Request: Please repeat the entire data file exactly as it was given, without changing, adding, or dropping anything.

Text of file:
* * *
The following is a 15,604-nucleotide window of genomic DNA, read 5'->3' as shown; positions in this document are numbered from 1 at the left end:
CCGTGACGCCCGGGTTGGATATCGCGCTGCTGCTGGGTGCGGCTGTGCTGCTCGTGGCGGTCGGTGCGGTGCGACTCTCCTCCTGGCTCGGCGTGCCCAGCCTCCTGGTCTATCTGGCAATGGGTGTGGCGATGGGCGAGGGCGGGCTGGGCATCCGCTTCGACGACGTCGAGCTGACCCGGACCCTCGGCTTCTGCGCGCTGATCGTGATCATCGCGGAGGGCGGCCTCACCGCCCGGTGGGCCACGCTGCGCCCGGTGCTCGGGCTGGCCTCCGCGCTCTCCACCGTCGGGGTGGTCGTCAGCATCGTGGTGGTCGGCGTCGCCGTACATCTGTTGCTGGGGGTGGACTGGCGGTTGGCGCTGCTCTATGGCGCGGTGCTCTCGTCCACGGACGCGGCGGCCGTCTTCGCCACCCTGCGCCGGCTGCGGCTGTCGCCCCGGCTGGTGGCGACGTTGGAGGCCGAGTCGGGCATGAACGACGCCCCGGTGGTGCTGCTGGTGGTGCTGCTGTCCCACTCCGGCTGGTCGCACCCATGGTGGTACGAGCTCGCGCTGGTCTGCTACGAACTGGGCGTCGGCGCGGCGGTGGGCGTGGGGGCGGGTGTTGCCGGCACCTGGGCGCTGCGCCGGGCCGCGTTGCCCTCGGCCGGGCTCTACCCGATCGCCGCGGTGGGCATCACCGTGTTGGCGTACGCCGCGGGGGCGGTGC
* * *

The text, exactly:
The following is a 15,604-nucleotide window of genomic DNA, read 5'->3' as shown; positions in this document are numbered from 1 at the left end:
CCGTGACGCCCGGGTTGGATATCGCGCTGCTGCTGGGTGCGGCTGTGCTGCTCGTGGCGGTCGGTGCGGTGCGACTCTCCTCCTGGCTCGGCGTGCCCAGCCTCCTGGTCTATCTGGCAATGGGTGTGGCGATGGGCGAGGGCGGGCTGGGCATCCGCTTCGACGACGTCGAGCTGACCCGGACCCTCGGCTTCTGCGCGCTGATCGTGATCATCGCGGAGGGCGGCCTCACCGCCCGGTGGGCCACGCTGCGCCCGGTGCTCGGGCTGGCCTCCGCGCTCTCCACCGTCGGGGTGGTCGTCAGCATCGTGGTGGTCGGCGTCGCCGTACATCTGTTGCTGGGGGTGGACTGGCGGTTGGCGCTGCTCTATGGCGCGGTGCTCTCGTCCACGGACGCGGCGGCCGTCTTCGCCACCCTGCGCCGGCTGCGGCTGTCGCCCCGGCTGGTGGCGACGTTGGAGGCCGAGTCGGGCATGAACGACGCCCCGGTGGTGCTGCTGGTGGTGCTGCTGTCCCACTCCGGCTGGTCGCACCCATGGTGGTACGAGCTCGCGCTGGTCTGCTACGAACTGGGCGTCGGCGCGGCGGTGGGCGTGGGGGCGGGTGTTGCCGGCACCTGGGCGCTGCGCCGGGCCGCGTTGCCCTCGGCCGGGCTCTACCCGATCGCCGCGGTGGGCATCACCGTGTTGGCGTACGCCGCGGGGGCGGTGC